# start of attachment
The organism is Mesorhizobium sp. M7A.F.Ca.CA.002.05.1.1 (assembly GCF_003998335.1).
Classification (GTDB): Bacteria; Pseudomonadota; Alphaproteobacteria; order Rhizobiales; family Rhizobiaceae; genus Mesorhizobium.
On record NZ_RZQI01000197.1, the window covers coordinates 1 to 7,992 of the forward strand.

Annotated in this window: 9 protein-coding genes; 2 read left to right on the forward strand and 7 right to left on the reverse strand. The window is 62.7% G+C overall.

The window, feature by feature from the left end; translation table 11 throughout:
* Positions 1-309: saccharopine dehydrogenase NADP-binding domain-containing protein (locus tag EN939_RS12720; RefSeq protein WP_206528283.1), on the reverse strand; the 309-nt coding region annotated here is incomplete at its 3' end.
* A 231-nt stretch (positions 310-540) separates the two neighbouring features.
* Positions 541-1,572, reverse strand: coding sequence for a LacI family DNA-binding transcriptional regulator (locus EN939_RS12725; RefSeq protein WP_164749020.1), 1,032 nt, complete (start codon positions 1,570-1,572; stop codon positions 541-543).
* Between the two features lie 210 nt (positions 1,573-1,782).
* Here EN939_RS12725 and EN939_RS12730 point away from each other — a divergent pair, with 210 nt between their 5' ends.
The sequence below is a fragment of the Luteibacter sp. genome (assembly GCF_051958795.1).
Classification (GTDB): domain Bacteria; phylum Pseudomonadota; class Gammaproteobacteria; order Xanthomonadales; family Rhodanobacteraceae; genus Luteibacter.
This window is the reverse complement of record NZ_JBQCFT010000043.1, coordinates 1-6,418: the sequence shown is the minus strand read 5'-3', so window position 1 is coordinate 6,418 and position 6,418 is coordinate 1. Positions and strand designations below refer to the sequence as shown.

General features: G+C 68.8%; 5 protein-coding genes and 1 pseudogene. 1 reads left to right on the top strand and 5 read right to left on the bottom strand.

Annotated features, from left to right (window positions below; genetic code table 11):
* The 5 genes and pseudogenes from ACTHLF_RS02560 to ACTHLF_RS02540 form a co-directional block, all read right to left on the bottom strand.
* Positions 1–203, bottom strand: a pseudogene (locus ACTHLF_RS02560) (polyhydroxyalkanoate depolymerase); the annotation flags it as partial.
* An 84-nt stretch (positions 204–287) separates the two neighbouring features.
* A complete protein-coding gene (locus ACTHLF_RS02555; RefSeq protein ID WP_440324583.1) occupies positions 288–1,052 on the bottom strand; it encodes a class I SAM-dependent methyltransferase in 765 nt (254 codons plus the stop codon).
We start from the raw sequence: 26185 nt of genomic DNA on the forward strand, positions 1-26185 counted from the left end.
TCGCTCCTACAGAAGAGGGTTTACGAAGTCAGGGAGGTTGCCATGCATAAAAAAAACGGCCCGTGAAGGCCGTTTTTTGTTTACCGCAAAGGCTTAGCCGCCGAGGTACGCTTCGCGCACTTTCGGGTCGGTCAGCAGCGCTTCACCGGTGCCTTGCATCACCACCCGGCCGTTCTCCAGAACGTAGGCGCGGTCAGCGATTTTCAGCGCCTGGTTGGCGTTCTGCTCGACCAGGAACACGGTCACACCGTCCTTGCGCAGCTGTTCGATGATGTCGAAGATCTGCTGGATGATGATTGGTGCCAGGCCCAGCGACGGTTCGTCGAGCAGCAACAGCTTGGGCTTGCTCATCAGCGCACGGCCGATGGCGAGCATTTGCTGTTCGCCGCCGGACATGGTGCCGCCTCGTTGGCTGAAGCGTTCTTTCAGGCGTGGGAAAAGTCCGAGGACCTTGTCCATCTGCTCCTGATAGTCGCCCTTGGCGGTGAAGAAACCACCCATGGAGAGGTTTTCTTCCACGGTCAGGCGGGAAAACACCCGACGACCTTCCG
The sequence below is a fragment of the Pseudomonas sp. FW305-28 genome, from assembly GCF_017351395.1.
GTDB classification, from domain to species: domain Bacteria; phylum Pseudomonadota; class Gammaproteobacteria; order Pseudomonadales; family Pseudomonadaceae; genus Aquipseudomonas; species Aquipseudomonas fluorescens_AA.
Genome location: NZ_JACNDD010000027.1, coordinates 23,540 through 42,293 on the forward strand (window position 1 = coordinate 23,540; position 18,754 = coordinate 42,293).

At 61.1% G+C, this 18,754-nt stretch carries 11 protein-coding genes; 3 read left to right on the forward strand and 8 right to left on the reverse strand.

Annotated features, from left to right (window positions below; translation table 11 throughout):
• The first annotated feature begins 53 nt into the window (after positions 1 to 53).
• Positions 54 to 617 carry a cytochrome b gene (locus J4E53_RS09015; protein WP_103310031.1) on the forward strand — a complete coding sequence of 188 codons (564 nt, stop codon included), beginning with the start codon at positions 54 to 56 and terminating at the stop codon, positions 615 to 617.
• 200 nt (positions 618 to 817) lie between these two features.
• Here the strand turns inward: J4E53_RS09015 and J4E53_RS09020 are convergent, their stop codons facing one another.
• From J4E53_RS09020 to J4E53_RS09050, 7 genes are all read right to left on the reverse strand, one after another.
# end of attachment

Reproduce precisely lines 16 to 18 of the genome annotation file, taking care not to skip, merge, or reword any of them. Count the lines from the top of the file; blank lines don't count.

* The 5 genes and pseudogenes from ACTHLF_RS02560 to ACTHLF_RS02540 form a co-directional block, all read right to left on the bottom strand.
* Positions 1–203, bottom strand: a pseudogene (locus ACTHLF_RS02560) (polyhydroxyalkanoate depolymerase); the annotation flags it as partial.
* An 84-nt stretch (positions 204–287) separates the two neighbouring features.